On the 30th of September the Icelandic Folk/Viking metal band Skálmöld unleashed their latest album Vögguvísur Yggdrasils. For the people unfamiliar with this band, Skálmöld is an Icelandic band that got formed back in 2009. During that time they have released a total of 3 albums and 1 live album with the Iceland symphony orchestra. They have since rapidly grown in popularity having recently played festivals such as 70000 tons of metal and Metaldays. Despite all lyrics being in their native language, their music is appreciated worldwide. Skálmöld has chosen to dedicate this album to the nine worlds. Every song is about a different plain and you can feel the intensity of each world within each song. It’s actually very brilliantly done!
The album starts of with Muspell. The melodic intro alongside the pounding of the drums is perfect for this album. Björgvin’s and Baldur’s singing hasn’t changed since their first album and the classic combination of the drums, guitars, bass and keyboard are also very familiar. The intensity increases throughout the song and they don’t let up the tempo until the very end, which in my opinion is one of the best of any Skálmöld song. I don’t speak Icelandic but I know what they’re singing about is definitely not the nicest of places to be.
In Norse mythology, Muspell or Muspellheim (“home of desolation”) is a flaming, torrid region, the land of fire far to the south. It is opposed to Niflheim and whose animating beams made the ice in Niflheim melt and created the first living beings. The celestial bodies were made from its sparks which flew out into space. Muspell is ruled by the fire giant Surt, whose wife is Sinmore.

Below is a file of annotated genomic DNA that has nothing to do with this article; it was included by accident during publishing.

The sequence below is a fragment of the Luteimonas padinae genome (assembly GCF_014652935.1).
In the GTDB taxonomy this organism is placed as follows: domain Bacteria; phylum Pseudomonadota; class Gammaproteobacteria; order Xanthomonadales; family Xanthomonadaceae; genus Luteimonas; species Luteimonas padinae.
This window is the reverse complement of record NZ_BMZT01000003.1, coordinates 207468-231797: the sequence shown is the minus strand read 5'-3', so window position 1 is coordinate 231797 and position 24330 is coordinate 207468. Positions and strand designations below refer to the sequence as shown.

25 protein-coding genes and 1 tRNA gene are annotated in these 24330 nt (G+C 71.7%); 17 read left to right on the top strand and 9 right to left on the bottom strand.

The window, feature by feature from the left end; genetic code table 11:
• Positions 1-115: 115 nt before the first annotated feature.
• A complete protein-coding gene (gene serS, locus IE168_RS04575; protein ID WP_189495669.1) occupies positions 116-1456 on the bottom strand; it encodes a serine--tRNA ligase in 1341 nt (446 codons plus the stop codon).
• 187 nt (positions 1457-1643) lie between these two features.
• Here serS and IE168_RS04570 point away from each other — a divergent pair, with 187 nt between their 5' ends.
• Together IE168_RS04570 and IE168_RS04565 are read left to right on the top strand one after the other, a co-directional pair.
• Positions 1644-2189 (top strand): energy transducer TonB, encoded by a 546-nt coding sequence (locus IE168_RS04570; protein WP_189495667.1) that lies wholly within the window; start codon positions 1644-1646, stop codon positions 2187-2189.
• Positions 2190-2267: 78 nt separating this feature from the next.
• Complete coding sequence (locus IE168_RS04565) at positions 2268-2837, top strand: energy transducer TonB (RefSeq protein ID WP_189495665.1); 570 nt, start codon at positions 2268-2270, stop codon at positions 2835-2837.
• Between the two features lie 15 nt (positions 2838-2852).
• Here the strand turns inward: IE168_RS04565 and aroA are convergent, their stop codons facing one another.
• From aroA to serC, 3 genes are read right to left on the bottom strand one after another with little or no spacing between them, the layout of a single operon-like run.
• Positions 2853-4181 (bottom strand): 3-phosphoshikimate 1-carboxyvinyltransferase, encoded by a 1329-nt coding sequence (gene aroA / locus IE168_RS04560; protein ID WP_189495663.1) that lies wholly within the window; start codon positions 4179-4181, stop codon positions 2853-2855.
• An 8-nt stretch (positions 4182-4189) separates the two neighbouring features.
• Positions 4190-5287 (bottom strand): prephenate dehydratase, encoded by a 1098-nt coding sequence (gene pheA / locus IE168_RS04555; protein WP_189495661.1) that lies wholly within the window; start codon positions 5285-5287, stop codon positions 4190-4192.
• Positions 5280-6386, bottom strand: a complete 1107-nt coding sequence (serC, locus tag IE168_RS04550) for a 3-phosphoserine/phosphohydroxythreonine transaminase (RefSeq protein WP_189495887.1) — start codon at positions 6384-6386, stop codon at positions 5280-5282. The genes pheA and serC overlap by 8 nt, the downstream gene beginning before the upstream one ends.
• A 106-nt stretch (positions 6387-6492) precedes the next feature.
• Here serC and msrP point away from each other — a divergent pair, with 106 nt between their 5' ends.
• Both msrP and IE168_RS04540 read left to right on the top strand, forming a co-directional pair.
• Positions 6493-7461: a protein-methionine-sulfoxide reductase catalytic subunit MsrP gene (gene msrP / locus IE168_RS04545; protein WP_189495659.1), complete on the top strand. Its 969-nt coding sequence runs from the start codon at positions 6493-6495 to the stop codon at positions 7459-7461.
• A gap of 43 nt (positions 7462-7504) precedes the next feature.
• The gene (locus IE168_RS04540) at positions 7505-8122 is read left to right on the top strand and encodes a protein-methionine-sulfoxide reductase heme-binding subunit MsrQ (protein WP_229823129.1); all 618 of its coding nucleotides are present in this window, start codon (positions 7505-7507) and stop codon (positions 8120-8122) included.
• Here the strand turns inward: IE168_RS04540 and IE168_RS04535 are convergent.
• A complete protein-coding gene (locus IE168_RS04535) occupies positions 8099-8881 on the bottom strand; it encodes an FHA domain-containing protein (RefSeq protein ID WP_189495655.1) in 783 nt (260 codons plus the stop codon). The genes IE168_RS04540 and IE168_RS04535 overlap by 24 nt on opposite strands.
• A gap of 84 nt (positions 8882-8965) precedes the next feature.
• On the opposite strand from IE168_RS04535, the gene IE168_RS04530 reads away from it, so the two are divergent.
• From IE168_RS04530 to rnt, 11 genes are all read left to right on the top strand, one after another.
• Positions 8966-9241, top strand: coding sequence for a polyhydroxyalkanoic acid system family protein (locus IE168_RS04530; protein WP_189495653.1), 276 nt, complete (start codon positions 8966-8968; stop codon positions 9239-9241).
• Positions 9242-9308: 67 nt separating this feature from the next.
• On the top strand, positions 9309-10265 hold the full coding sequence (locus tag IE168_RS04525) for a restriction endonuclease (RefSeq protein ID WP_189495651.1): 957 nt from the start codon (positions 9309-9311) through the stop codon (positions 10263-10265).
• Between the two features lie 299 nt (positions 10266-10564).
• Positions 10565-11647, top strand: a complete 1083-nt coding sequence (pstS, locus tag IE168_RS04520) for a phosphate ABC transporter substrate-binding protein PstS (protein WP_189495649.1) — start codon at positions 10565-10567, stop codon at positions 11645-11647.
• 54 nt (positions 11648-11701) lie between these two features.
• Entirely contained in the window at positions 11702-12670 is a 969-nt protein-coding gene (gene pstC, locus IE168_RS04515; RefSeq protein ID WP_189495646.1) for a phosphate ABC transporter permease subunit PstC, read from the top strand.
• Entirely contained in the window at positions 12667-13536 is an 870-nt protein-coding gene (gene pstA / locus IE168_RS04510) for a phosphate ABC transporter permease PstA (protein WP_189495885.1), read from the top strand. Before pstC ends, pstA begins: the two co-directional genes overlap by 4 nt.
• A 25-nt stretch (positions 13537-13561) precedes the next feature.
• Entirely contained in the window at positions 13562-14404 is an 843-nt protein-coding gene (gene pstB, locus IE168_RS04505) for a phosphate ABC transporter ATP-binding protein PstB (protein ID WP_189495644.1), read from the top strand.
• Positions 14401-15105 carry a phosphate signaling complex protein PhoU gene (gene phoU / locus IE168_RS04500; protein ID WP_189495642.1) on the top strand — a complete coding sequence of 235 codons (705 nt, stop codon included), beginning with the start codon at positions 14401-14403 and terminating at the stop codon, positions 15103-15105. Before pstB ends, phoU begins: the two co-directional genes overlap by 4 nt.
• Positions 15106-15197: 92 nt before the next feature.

At the final battle of Ragnarok Surt will set the World Tree on fire and kill the unarmed god Freyr.
Next place we visit Niflheim in their song Niflheimur. Although it has a slower tempo than Muspell, it doesn’t take away the fact that you will find yourself banging your head nor will it bore you. The riffs keep the song interesting and the added subtle touch of organs, underlying beat and an increase in pace make the pretty long, monotonous chorus more than reasonably bearable.
Niflheim (“house of mists”) is the far northern region of icy fogs and mists, darkness and cold. It is situated on the lowest level of the universe. The realm of death, Helheim is part of the vast, cold region. Niflheim lies underneath the third root of Yggdrasil, close to the spring Hvergelmir (“roaring cauldron”). Also situated on this level is Nastrond, the Shore of Corpses, where the serpent Nidhogg eats corpses and gnaws on the roots of Yggdrasil.
After Ragnarok, there will be a hall here for the punishment of murderers, oath breakers, and philanderers.
Now comes Nidavellir! Anybody that has been somewhat following Skálmöld will have heard this song. It was released as a promo about a month before release and was warmly embraced by all. The peppy intro makes this one of the happier songs of the album. Even if you don’t know the words, I’m sure you’ll find yourself creating something that sounds very similar just so you can sing along and be a part of it.